Brazil, once home to an economic boom, has been in a recession since 2013, and consumers have opted to hold onto their well-earned cash, buying cheaper products and decreasing luxury spending.

Of course, with a population of over 200 million, Brazil will still draw global companies—but with the recession, that consumer base can be tough to crack open, and localization is essential, both for products and business connections.

One of the best ways to understand a country is to analyze its cultural dimensions. ULG covered the basics of the six cultural dimensions in full here, and the analysis of a country is based on the national culture study. Taking these into account, let’s take a look on how to create a key localization strategy that focuses on the cultural dimensions of Brazil.

High Power Distance

Brazil has a high power distance, meaning that the society recognizes and respects the differences and inequalities that occur in life, especially in regards to wealth, class, and age. In businesses, hierarchy is critical, and there is typically one boss who has complete responsibility. Their word is law, and any potential disagreements from subordinates are carried out in private to show respect.

With age, the elderly are respected, and children are expected to take care of their elderly parents. In Brazil, caring about family is crucial.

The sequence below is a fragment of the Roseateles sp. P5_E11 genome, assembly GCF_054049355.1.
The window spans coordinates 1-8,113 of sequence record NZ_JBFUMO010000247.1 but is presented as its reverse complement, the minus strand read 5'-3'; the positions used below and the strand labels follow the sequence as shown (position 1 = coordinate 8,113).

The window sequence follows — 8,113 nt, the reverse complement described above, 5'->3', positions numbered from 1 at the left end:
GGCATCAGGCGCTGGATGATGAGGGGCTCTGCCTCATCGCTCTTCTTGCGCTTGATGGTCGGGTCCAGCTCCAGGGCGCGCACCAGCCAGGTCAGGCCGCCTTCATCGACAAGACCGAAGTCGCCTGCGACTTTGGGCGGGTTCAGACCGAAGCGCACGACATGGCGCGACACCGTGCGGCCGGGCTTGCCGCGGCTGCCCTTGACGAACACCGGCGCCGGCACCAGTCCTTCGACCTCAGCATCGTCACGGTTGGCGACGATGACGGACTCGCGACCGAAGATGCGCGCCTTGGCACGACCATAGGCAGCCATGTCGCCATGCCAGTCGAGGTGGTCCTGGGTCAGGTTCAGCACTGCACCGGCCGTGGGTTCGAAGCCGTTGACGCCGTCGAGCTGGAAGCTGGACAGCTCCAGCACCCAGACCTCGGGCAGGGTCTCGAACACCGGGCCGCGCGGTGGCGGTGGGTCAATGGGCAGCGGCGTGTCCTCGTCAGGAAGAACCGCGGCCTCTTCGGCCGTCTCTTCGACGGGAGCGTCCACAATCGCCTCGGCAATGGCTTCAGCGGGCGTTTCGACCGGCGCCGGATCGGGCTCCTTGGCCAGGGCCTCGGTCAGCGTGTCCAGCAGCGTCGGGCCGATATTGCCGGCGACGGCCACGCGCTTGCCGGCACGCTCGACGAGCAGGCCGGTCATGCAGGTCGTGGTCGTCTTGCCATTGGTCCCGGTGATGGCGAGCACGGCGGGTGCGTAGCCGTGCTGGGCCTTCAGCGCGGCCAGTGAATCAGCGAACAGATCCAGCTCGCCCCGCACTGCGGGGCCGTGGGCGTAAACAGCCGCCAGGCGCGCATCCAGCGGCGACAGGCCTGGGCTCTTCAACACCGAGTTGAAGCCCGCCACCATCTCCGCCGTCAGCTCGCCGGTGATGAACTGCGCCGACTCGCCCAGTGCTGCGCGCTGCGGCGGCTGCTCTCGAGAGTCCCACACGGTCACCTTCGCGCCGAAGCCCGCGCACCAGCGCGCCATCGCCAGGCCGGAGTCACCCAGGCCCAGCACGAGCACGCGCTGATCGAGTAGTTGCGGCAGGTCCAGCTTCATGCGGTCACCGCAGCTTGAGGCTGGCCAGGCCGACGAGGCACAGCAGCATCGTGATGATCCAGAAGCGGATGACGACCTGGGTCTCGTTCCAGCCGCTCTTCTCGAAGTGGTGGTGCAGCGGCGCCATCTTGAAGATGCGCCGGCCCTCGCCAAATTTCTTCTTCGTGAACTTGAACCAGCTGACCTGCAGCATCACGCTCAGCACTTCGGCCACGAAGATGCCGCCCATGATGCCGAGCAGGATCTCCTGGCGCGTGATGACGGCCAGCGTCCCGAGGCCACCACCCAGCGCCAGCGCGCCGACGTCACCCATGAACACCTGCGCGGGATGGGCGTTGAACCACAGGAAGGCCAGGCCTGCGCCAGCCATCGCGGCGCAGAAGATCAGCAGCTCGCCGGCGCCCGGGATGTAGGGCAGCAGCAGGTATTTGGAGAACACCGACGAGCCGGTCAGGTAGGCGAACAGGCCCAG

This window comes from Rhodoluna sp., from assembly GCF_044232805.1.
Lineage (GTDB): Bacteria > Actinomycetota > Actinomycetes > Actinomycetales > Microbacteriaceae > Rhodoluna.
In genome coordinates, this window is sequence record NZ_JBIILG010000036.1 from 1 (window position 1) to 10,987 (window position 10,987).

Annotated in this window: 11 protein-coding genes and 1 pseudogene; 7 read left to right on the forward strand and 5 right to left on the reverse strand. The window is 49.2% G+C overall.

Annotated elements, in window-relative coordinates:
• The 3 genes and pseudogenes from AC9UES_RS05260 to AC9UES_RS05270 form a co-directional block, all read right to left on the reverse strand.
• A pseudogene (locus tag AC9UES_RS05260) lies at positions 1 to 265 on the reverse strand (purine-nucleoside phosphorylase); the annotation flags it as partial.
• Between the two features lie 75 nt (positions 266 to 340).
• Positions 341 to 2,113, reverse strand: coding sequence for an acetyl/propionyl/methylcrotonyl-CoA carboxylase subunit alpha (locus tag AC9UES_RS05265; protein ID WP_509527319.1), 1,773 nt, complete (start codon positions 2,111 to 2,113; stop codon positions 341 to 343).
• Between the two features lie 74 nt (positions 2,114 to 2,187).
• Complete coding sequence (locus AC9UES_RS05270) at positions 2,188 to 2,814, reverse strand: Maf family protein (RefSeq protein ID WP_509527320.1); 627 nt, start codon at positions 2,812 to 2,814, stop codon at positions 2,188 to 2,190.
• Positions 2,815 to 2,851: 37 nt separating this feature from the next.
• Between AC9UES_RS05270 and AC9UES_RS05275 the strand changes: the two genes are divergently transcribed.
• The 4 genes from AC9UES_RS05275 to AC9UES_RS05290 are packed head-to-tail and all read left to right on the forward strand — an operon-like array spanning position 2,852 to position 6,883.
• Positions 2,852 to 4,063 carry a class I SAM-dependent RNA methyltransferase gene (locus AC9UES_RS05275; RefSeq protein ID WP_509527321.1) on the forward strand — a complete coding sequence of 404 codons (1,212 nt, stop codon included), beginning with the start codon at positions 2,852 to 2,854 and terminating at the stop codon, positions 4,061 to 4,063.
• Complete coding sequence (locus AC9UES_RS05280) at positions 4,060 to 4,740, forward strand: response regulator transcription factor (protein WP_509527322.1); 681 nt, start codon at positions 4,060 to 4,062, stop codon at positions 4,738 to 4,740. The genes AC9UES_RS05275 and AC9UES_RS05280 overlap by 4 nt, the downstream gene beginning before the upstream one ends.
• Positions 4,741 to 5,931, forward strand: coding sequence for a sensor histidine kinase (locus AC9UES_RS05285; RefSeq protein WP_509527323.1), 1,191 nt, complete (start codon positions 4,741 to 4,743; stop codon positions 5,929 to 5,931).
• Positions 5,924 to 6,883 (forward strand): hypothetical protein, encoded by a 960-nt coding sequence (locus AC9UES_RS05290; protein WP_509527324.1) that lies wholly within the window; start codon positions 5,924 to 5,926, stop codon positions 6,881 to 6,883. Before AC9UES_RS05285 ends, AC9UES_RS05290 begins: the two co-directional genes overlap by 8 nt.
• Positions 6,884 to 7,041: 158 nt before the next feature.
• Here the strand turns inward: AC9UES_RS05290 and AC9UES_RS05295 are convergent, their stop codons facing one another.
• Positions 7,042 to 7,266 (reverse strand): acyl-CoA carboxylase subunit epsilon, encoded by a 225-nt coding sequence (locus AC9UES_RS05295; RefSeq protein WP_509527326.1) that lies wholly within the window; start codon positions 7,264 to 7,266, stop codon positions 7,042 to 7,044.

Collectivist

Brazilians care deeply about family, both immediate and extended. Loyalty is expected from everyone in the family, and that loyalty is rewarded with a robust family unit. Taking that into account, Brazil is a collectivist society, where strong, identifiable groups are vital and encouraged.

These family dynamics also can be seen within the workplace. Nepotism is actively encouraged, since bringing in a family member can lead to a dedicated, trustworthy employee. In the business world, there is a great deal of emphasis placed on deep, long-lasting high-context relationships. Typically, friendship and hospitality are highly prized traits within Brazil’s collectivist culture.

Intermediate Masculinity

Brazilian society has a measured response to what motivates its populace. As a country with intermediate masculinity, Brazil places importance on masculine and feminine aspects of life. Brazil wants to exhibit masculine dimensions through being the best (emphasizing achievement, competition, and success) and feminine dimensions through quality of life (happiness, teamwork, harmony, and empathy.

High Uncertainty Avoidance

With its high uncertainty avoidance dimension, Brazil tries to control its future through numerous rules and laws. Ambiguous situations worry Brazilians, and a legalistic system gives structure to daily life. This high uncertainty avoidance can be seen in many other Latin American countries.

While individually some of these rules and laws aren’t necessarily followed, they allow for an overall structured lifestyle for most Brazilians, and one that focuses on enjoying life through relaxation, celebration, good friendships, and displaying emotion and passion.

 Localization Strategy Guide – The Cultural Dimensions of Brazil